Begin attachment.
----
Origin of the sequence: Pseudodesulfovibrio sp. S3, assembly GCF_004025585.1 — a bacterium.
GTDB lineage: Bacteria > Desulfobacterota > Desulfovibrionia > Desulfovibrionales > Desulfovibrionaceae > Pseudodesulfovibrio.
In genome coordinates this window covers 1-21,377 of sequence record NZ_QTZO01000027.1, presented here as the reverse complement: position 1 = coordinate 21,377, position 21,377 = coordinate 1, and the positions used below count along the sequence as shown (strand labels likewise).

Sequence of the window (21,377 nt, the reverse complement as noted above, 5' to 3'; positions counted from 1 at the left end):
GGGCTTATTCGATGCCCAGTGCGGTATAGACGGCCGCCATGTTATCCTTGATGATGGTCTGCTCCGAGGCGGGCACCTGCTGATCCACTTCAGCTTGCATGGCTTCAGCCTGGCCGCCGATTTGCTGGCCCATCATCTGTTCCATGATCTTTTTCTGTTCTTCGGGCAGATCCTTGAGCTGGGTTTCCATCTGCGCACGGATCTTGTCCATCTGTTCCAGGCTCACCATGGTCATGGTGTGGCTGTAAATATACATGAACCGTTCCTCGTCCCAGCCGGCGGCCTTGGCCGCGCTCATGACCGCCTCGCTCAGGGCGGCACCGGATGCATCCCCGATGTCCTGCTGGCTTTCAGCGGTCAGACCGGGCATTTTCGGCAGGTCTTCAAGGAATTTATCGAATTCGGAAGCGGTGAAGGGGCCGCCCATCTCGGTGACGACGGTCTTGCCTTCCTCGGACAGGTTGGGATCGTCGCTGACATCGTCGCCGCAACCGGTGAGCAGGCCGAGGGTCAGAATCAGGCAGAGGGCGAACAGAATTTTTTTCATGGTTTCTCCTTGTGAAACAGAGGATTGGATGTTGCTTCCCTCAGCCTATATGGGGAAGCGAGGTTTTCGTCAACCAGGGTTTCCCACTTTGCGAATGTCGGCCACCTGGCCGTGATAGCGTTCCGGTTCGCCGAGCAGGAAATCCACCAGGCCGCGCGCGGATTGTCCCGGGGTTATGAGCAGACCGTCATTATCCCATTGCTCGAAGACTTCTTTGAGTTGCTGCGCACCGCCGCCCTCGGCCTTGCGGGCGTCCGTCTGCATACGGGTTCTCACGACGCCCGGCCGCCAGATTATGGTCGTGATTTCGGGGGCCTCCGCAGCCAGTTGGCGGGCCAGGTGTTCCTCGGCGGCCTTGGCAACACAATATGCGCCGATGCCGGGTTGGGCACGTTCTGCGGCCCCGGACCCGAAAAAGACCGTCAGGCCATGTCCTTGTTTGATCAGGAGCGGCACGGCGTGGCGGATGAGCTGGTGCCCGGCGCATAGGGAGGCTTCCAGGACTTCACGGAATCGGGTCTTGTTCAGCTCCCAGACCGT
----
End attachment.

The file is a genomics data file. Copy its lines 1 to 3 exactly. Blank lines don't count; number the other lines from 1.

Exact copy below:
Origin of the sequence: Pseudodesulfovibrio sp. S3, assembly GCF_004025585.1 — a bacterium.
GTDB lineage: Bacteria > Desulfobacterota > Desulfovibrionia > Desulfovibrionales > Desulfovibrionaceae > Pseudodesulfovibrio.
In genome coordinates this window covers 1-21,377 of sequence record NZ_QTZO01000027.1, presented here as the reverse complement: position 1 = coordinate 21,377, position 21,377 = coordinate 1, and the positions used below count along the sequence as shown (strand labels likewise).